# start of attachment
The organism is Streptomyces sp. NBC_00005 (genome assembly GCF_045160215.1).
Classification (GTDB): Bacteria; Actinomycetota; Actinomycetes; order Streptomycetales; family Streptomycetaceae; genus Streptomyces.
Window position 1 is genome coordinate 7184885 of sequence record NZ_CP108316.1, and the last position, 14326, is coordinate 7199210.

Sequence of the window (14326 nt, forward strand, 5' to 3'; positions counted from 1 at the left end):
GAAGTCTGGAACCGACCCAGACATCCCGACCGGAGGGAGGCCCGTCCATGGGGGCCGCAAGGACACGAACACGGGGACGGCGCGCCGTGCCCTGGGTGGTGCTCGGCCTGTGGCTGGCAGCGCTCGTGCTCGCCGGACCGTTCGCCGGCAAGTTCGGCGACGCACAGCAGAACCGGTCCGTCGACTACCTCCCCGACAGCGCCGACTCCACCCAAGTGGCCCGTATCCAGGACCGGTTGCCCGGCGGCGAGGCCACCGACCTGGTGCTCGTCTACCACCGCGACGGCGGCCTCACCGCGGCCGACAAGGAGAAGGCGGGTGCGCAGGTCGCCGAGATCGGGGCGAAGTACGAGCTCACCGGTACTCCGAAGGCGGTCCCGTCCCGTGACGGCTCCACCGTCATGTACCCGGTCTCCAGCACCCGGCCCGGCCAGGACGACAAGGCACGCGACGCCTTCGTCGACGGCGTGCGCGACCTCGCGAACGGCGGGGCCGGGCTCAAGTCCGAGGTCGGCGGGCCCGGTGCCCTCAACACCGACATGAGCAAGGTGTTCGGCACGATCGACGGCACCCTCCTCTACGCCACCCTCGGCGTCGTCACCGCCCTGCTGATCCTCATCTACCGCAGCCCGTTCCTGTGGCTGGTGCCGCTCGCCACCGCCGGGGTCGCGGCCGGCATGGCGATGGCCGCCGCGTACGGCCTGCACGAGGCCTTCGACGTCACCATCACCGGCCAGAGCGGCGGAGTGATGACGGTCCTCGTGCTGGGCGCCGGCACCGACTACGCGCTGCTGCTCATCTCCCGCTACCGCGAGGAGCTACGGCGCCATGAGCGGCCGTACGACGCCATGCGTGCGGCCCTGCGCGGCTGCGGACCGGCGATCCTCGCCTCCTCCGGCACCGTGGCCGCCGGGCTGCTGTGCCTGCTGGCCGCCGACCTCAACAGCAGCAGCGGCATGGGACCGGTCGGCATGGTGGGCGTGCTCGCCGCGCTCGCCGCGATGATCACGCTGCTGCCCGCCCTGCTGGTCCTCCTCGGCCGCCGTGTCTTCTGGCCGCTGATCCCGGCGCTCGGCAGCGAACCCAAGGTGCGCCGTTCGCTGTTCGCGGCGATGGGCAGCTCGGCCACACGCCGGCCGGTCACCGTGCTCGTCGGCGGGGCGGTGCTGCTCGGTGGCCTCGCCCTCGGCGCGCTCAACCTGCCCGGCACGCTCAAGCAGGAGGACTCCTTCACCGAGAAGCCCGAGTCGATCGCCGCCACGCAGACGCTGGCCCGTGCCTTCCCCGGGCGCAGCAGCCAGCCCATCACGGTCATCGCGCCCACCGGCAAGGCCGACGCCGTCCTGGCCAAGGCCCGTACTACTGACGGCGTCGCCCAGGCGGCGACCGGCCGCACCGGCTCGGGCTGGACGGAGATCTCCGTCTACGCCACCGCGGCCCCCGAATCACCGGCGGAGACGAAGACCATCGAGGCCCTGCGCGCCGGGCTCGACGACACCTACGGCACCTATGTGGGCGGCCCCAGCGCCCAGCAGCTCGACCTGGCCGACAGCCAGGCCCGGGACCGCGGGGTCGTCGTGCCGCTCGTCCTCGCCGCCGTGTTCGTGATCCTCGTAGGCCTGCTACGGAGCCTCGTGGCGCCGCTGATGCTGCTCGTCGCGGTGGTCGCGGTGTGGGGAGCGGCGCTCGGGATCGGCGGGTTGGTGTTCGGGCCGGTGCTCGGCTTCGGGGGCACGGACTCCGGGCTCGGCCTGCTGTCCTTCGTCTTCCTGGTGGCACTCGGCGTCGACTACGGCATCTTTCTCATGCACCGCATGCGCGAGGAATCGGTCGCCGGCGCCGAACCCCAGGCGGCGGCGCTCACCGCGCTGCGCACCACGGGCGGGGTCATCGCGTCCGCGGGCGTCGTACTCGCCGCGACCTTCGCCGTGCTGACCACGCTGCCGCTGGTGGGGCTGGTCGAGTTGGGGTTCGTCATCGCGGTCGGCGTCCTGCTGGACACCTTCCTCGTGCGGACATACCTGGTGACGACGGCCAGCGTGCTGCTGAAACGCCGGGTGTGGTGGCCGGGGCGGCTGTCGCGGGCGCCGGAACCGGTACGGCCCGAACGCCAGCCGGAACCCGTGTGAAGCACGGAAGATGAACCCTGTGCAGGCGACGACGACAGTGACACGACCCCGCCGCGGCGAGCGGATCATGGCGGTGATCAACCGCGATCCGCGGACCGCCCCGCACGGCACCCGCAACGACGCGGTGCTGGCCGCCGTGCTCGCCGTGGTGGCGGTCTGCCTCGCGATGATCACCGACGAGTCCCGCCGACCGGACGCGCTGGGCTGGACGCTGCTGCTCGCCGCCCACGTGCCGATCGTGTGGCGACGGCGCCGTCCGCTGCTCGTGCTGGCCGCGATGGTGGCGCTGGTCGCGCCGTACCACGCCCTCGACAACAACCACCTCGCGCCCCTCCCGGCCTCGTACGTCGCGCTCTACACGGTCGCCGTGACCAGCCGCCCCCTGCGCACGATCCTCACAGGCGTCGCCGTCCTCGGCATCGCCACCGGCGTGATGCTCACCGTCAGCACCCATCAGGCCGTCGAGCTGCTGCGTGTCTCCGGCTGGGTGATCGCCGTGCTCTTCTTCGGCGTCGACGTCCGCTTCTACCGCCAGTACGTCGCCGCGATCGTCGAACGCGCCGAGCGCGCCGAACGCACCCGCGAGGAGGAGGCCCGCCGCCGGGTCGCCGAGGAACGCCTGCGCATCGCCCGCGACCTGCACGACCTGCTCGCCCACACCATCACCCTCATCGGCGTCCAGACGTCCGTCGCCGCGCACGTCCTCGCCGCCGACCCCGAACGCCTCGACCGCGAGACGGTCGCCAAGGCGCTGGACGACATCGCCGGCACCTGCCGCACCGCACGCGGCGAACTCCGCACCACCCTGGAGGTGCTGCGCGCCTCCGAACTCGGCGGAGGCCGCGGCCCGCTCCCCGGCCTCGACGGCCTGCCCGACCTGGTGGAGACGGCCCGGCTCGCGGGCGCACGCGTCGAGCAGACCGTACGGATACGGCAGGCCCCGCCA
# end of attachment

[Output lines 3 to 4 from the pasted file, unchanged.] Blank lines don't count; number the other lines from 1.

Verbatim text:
Window position 1 is genome coordinate 7184885 of sequence record NZ_CP108316.1, and the last position, 14326, is coordinate 7199210.

Sequence of the window (14326 nt, forward strand, 5' to 3'; positions counted from 1 at the left end):